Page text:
4. Czech Republic’s Martin Kolomy, Tatra, 4:16:29
  5. Czech Republic’s Martin Macik, Liaz, 4:16:51


  1. Russia’s Eduard Nikolaev
  2. Argentina’s Federico Villagra – 49:47 behind
  3. Belarus’s Siarhei Vlazovich – 2:49:08
  4. Czech Republic’s Martin Macik – 3:15:35
  5. The Netherlands’ Ton van Genugten – 4:24:05



  1. France’s Axel Dutrie, 6:59:04
  2. Brazil’s Marcelo Medeiros, 7:03:54
  3. Chile’s Ignacia Casale, 7:08:02
  4. Paraguay’s Nelson Augusto Sanabria Galeano, 7:10:37
  5. Argentina’s Giuliano Horacio Giordana, 7:18:42


  1. Chile’s Ignacio Casale
  2. Peru’s Alexis Hernandez – 1:01:09 behind
  3. Argentina’s Jeremias Gonzalez Ferioli – 1:28:13
  4. Argentina’s Nicolas Cavigliasso – 1:31:20
  5. France’s Alex Dutrie – 2:51:07



  1. Brazil’s Reinaldo Varela, Can-Am, 6:49:31
  2. France’s Patricie Garroueste, Polaris, 7:21:03
  3. Peru’s Juan Carlos Uribe Ramos, Can-Am, 7:45
  4. Peru’s Anibal Aliaga, Polaris, 9:07:59
  5. Spain’s Jose Luis Pena Campos, Polaris, 9:10:06


  1. Brazil’s Reinaldo Varela
  2. Peru’s Juan Uribe Ramos – 1:15:36 behind
  3. France’s Patricie Garroueste – 1:43:45
  4. Peru’s Anibal Aliaga, 5:38:37
  5. Spain’s Jose Luis Pena Campos, 6:15:21


STAGE 8: A 585-kilometer leg from Uyuni to Tupiza.


GoDaddy to sponsor Patrick in ‘Danica Double’ at Daytona, Indy — now all she needs are rides

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By The Associated Press

Danica Patrick is going back to green.

GoDaddy Green, to be exact – a fitting color for her farewell tour.

The company will sponsor Patrick in the upcoming “Danica Double” that will close out her racing career, The Associated Press has learned. Patrick has no ride yet for next month’s Daytona 500 or the Indianapolis 500 in May, but she now has the financial backing to pull it off.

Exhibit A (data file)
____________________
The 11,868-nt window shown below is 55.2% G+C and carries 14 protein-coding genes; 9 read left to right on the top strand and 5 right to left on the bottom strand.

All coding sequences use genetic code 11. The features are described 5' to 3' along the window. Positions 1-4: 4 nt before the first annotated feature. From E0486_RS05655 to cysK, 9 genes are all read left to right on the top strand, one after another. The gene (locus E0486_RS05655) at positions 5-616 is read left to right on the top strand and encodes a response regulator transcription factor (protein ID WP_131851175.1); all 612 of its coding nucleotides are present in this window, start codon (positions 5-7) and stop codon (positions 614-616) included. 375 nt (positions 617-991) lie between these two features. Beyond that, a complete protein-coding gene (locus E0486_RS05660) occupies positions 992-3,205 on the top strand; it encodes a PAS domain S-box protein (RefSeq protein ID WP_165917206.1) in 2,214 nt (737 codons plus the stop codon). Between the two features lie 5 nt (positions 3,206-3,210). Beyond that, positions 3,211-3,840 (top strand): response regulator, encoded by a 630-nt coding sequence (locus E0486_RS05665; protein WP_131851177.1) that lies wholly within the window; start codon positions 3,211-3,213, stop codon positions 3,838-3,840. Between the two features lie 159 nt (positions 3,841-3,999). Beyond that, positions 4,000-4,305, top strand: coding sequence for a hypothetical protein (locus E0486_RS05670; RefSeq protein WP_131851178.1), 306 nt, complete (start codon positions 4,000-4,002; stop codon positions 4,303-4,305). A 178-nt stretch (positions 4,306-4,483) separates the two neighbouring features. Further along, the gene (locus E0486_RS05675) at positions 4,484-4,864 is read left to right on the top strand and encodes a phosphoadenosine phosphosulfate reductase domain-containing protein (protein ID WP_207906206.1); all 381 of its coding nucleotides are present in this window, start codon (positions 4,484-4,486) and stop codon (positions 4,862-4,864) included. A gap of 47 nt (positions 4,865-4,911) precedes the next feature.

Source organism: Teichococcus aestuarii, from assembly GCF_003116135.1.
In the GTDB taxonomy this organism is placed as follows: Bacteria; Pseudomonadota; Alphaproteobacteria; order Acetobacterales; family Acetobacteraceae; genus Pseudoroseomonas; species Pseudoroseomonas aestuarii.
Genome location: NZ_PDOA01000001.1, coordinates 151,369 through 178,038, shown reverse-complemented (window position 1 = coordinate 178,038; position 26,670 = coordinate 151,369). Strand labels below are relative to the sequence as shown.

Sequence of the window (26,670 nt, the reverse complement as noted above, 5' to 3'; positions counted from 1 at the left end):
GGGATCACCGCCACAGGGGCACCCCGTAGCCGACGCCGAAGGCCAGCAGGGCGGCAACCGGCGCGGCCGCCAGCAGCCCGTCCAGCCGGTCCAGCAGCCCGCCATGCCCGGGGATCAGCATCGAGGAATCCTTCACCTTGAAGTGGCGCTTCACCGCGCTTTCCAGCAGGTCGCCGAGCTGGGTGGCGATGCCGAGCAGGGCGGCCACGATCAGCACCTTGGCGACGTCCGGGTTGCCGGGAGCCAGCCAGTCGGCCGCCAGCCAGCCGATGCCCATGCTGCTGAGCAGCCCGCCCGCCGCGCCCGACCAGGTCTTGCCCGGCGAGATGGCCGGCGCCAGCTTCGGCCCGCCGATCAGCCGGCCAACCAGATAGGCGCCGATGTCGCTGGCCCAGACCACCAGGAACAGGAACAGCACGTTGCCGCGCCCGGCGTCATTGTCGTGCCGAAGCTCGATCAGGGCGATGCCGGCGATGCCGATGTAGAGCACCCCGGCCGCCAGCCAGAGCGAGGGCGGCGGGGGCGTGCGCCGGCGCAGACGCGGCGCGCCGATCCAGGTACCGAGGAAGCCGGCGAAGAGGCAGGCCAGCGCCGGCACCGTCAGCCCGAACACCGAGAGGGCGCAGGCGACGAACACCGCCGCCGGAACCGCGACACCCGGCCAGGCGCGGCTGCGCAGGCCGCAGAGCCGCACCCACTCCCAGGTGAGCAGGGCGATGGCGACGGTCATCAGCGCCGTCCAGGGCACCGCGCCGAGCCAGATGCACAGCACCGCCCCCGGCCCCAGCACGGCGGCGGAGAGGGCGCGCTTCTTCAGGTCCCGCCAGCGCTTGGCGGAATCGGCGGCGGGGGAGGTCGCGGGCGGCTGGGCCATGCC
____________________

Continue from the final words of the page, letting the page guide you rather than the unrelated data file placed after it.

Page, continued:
This time around, the original GoDaddy Girl will symbolize the new core mission of the company that helped make her one of the world’s most recognizable athletes.

“There’s this great story: I left IndyCar with GoDaddy on my car, I started NASCAR with GoDaddy on my car, I’m most recognized as the GoDaddy green car and driver, and so to finish up my career that way feels appropriate,” Patrick told the AP from Scottsdale, Arizona.

Her final race will be the Indy 500, an appropriate choice because it was “The Greatest Spectacle in Racing” that rocketed Patrick and GoDaddy into pop culture notoriety.

GoDaddy and Patrick grew up together. The company switched series with her and marketed her as a strong, sexy woman in 13 Super Bowl commercials – a record appearance for celebrities. Now, the company is most interested in Patrick the budding businesswoman who is firmly closing the door on her racing career and rebranding herself as an entrepreneur . She has a book out, an apparel line, a wine label and confirmed to AP this week that she’s dating Green Bay Packers quarterback Aaron Rodgers.